Currently, he is appointed as the Chief Digital Advisor at Mongolia Productivity Organization, championing national digitization. Prior to his current appointments, he was the Chairman of BigONE Exchange, a global top 30 ranked crypto spot exchange and was also the Advisory Board Member for Hyundai DAC, the blockchain arm of South Korea’s largest car manufacturer Hyundai Motor Group. Lian played a pivotal role as the Blockchain Advisor for Asian Productivity Organisation (APO), an intergovernmental organization committed to improving productivity in the Asia-Pacific region.

An avid supporter of incubating start-ups, Anndy has also been a private investor for the past eight years. With a growth investment mindset, Anndy strategically demonstrates this in the companies he chooses to be involved with. He believes that what he is doing through blockchain technology currently will revolutionise and redefine traditional businesses. He also believes that the blockchain industry has to be “redecentralised”.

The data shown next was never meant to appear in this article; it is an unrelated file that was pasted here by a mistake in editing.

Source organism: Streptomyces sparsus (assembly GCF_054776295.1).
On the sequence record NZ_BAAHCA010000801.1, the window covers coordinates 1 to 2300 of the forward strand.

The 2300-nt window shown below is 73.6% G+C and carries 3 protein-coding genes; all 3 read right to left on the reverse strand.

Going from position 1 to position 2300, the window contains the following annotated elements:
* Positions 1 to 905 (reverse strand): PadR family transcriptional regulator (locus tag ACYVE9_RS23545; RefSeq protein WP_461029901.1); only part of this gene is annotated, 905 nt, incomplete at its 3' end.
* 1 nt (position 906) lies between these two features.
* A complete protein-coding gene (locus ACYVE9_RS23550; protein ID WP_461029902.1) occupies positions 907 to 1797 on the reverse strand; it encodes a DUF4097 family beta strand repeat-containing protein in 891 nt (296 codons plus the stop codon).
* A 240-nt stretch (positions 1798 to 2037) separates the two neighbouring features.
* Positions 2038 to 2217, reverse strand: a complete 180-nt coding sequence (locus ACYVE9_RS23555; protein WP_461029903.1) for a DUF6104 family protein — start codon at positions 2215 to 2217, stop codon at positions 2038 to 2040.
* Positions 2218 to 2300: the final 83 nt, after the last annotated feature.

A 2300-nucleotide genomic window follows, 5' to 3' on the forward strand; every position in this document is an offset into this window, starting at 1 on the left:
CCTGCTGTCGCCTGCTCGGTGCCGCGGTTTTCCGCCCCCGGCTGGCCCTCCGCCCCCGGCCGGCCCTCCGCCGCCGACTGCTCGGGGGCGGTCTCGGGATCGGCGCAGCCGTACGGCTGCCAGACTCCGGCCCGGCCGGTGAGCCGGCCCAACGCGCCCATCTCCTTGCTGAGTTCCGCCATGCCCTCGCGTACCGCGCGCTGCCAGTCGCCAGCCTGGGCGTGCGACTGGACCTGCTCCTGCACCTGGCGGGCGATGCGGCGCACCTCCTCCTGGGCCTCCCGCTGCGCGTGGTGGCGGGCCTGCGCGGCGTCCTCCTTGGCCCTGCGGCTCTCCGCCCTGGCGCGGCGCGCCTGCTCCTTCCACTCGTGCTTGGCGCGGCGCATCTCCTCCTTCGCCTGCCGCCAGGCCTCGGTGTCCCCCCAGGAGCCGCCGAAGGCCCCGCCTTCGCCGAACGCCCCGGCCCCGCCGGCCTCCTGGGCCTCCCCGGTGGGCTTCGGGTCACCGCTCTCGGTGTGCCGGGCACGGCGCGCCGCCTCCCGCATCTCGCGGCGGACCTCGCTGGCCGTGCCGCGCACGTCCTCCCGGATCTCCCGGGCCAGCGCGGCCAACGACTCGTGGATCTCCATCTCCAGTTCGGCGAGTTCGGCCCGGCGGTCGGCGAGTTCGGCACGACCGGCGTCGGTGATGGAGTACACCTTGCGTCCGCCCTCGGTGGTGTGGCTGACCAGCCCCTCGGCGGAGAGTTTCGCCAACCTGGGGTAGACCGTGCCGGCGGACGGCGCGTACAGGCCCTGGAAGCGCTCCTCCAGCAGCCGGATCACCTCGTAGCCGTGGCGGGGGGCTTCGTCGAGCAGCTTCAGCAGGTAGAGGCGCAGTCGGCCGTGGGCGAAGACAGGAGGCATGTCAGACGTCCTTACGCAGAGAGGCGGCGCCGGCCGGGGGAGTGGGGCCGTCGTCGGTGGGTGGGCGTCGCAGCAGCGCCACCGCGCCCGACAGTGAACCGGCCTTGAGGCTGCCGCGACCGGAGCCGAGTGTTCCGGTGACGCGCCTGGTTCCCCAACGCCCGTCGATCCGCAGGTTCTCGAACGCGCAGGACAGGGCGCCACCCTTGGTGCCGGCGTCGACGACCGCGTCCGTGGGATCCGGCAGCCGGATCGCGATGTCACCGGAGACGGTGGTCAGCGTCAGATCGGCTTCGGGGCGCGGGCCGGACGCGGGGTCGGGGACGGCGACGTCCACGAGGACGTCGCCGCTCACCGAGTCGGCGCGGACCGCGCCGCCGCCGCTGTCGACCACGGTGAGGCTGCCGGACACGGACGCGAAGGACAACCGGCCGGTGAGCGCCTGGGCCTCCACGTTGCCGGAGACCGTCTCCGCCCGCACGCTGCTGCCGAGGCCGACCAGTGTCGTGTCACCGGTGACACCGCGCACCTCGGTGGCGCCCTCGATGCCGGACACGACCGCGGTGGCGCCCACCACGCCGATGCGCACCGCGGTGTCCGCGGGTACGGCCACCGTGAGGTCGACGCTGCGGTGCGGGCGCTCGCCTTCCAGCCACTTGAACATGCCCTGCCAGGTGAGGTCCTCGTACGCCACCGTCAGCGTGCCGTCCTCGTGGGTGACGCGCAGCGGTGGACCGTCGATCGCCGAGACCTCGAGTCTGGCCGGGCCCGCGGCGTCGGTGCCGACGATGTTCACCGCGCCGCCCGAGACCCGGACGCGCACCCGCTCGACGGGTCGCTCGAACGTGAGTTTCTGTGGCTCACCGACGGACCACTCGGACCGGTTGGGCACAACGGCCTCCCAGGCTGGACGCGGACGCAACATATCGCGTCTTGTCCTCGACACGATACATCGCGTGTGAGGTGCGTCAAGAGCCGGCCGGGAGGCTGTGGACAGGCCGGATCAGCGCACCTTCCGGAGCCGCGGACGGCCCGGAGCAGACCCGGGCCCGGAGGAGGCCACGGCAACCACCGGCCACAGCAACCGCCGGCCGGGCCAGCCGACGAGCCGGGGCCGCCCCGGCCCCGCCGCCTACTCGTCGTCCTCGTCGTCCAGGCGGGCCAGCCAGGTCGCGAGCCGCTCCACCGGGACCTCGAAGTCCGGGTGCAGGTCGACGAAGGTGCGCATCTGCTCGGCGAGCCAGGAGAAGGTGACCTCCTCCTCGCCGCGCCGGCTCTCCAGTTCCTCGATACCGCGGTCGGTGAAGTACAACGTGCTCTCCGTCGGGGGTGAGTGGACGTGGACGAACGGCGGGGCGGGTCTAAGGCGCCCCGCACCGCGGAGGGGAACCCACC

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After Terra, Luna crashes, regulators count cost of crypto

After Terra, Luna crashes, regulators count cost of crypto

Spectacular collapse of stablecoin puts focus on regulatory frameworks in South Korea and Singapore.

Taipei, Taiwan – As the crypto winter deepened this month, one wealth-destroying event – the collapse of the TerraUSD (UST) and Luna coins – has brought the human cost of unstable cryptocurrency projects to the surface.